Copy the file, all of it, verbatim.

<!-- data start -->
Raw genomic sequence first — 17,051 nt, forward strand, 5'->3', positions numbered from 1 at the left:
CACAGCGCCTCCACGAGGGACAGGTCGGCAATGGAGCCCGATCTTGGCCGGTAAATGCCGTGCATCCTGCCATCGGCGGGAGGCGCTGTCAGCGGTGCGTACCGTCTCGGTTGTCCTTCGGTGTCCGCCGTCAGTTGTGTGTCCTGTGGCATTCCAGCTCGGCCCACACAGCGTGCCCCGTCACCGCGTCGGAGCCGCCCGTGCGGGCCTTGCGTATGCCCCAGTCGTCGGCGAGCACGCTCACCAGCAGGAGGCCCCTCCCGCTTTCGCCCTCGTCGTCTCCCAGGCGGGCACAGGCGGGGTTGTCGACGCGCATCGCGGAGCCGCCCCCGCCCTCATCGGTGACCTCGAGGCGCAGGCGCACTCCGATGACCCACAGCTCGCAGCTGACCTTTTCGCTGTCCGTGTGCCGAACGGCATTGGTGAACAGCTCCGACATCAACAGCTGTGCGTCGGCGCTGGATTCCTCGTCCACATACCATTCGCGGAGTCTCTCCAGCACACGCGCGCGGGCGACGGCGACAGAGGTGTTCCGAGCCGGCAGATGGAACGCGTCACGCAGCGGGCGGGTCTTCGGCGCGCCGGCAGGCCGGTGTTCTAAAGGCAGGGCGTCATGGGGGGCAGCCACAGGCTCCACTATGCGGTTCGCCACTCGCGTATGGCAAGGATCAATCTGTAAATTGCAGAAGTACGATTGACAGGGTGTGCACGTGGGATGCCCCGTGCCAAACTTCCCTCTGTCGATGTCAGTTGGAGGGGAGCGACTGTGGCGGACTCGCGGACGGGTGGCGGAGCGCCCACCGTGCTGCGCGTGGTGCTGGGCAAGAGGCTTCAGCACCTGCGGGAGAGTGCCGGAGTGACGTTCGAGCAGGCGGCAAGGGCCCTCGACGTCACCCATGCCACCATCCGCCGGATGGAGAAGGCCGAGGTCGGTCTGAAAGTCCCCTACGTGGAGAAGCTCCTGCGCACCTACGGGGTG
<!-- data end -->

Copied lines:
Raw genomic sequence first — 17,051 nt, forward strand, 5'->3', positions numbered from 1 at the left:
CACAGCGCCTCCACGAGGGACAGGTCGGCAATGGAGCCCGATCTTGGCCGGTAAATGCCGTGCATCCTGCCATCGGCGGGAGGCGCTGTCAGCGGTGCGTACCGTCTCGGTTGTCCTTCGGTGTCCGCCGTCAGTTGTGTGTCCTGTGGCATTCCAGCTCGGCCCACACAGCGTGCCCCGTCACCGCGTCGGAGCCGCCCGTGCGGGCCTTGCGTATGCCCCAGTCGTCGGCGAGCACGCTCACCAGCAGGAGGCCCCTCCCGCTTTCGCCCTCGTCGTCTCCCAGGCGGGCACAGGCGGGGTTGTCGACGCGCATCGCGGAGCCGCCCCCGCCCTCATCGGTGACCTCGAGGCGCAGGCGCACTCCGATGACCCACAGCTCGCAGCTGACCTTTTCGCTGTCCGTGTGCCGAACGGCATTGGTGAACAGCTCCGACATCAACAGCTGTGCGTCGGCGCTGGATTCCTCGTCCACATACCATTCGCGGAGTCTCTCCAGCACACGCGCGCGGGCGACGGCGACAGAGGTGTTCCGAGCCGGCAGATGGAACGCGTCACGCAGCGGGCGGGTCTTCGGCGCGCCGGCAGGCCGGTGTTCTAAAGGCAGGGCGTCATGGGGGGCAGCCACAGGCTCCACTATGCGGTTCGCCACTCGCGTATGGCAAGGATCAATCTGTAAATTGCAGAAGTACGATTGACAGGGTGTGCACGTGGGATGCCCCGTGCCAAACTTCCCTCTGTCGATGTCAGTTGGAGGGGAGCGACTGTGGCGGACTCGCGGACGGGTGGCGGAGCGCCCACCGTGCTGCGCGTGGTGCTGGGCAAGAGGCTTCAGCACCTGCGGGAGAGTGCCGGAGTGACGTTCGAGCAGGCGGCAAGGGCCCTCGACGTCACCCATGCCACCATCCGCCGGATGGAGAAGGCCGAGGTCGGTCTGAAAGTCCCCTACGTGGAGAAGCTCCTGCGCACCTACGGGGTG